Many faces of Gandhi

Soldier, saint, mercy-killer: A graphic story on Gandhi's many faces

Gandhi set up the Natal Indian Ambulance Corps for the British to use as stretcher bearers during the Second Boer War in South Africa. It consisted of 300 free Indians and 800 indentured labourers. The local Indians met the expenses. Gandhi served in the Battle of Spion Kop ( 23-24 January 1900) as part of the corps. The British honoured him with the title Kaiser-i-Hind for his work in the war.

Gandhi helped establish three football clubs in Durban, Pretoria and Johannesburg, according to FIFA. All three were given the same name: Passive resisters soccer club.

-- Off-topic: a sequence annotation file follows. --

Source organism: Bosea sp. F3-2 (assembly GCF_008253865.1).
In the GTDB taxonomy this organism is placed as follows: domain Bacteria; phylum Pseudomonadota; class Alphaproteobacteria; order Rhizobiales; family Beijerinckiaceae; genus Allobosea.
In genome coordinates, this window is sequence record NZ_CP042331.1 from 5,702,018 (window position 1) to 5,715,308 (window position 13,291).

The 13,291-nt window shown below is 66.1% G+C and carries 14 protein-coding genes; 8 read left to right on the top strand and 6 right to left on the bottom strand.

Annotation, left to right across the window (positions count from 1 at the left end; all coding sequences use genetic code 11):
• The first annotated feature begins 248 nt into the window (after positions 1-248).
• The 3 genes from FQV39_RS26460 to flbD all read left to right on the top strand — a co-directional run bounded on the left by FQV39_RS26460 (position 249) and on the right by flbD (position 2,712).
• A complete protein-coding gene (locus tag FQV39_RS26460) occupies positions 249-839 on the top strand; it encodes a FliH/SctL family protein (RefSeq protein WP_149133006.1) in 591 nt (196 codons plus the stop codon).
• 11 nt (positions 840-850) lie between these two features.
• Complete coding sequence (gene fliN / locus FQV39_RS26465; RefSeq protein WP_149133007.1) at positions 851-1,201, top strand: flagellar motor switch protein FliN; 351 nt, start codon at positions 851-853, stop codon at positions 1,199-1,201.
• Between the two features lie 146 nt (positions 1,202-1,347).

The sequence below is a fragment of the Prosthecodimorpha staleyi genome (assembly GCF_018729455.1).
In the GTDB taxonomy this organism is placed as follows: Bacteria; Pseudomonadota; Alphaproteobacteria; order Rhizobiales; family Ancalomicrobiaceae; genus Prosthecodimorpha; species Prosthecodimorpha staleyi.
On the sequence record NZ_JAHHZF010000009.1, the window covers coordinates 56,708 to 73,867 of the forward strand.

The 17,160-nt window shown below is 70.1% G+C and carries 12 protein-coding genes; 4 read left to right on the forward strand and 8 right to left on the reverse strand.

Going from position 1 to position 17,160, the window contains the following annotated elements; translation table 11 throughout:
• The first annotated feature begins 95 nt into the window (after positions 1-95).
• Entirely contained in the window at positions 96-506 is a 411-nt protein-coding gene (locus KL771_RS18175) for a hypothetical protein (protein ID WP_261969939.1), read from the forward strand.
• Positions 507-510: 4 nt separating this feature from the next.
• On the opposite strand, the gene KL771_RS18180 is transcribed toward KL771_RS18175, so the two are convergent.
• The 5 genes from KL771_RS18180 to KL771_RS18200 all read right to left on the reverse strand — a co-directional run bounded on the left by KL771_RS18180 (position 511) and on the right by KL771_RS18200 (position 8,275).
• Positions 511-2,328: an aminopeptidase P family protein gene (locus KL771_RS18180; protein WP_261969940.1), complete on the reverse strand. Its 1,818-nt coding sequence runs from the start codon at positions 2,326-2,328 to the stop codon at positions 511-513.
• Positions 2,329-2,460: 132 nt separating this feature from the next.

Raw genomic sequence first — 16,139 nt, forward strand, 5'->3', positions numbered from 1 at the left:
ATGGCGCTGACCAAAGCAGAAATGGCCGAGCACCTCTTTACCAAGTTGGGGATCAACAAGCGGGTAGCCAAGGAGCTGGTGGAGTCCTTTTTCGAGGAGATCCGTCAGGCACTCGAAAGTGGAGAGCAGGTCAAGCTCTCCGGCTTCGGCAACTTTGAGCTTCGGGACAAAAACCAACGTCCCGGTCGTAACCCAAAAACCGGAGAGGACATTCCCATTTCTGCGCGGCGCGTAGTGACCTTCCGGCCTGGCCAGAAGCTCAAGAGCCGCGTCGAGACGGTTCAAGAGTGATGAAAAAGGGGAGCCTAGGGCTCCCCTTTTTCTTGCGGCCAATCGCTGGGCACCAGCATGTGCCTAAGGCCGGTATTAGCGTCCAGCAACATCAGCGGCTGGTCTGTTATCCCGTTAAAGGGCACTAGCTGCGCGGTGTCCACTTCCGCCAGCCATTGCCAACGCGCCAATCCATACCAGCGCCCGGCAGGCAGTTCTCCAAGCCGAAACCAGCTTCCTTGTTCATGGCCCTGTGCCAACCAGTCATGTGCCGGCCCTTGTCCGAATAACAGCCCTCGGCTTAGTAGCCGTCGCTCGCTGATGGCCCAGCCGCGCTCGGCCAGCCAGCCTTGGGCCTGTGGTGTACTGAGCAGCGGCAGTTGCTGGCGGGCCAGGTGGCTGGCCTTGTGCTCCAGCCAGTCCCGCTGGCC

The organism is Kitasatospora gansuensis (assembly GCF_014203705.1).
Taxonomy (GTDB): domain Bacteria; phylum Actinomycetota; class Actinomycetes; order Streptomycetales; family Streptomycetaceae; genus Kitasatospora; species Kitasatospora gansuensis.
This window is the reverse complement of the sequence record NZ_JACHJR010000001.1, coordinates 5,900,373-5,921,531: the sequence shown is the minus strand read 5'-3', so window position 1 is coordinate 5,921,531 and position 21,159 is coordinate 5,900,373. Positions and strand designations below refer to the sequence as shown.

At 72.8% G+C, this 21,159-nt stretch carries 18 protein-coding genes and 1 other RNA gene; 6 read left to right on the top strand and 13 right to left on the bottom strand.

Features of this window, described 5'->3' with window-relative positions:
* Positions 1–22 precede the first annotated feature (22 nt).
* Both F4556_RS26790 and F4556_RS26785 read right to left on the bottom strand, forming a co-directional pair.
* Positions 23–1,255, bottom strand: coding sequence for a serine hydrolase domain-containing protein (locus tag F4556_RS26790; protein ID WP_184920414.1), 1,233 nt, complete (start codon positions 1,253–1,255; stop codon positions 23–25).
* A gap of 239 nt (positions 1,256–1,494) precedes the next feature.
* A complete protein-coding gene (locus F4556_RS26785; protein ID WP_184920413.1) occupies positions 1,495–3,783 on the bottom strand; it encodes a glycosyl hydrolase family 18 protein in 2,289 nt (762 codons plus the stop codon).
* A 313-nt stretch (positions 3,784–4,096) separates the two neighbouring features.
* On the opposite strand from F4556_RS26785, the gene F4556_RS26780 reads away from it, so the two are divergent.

He started the Tolstoy Farm in Johannesburg as a home for imprisoned satyagrahis and their families.

Gandhi told his associates in Tolstoy Farm to serve beef to the Christians and Musalmans there if they asked for it.

When Gandhi returned to India from South Africa, he brought with him an untouchable boy named Naiker. He also adopted an untouchable girl called Lakshmi as his daughter.

He married Lakshmi to a Brahmin boy in 1933.

When Gandhi started living in Shegaon near Wardha, a boy called Govind generally prepared food for him. He was an untouchable by caste.


In 1928, Gandhi euthanised an incurable calf in his ashram.


Gandhi was TIME Magazine’s Man of the Year in 1930. In another cover story three months later, TIME described him as a saint.


When Charlie Chaplin sought a meeting in 1931, Gandhi told his associates that he had not heard of Chaplin. They assured him of the actor’s popularity and a meeting was arranged. The two met at Dr Chuni Lal Katial’s house in East End, London.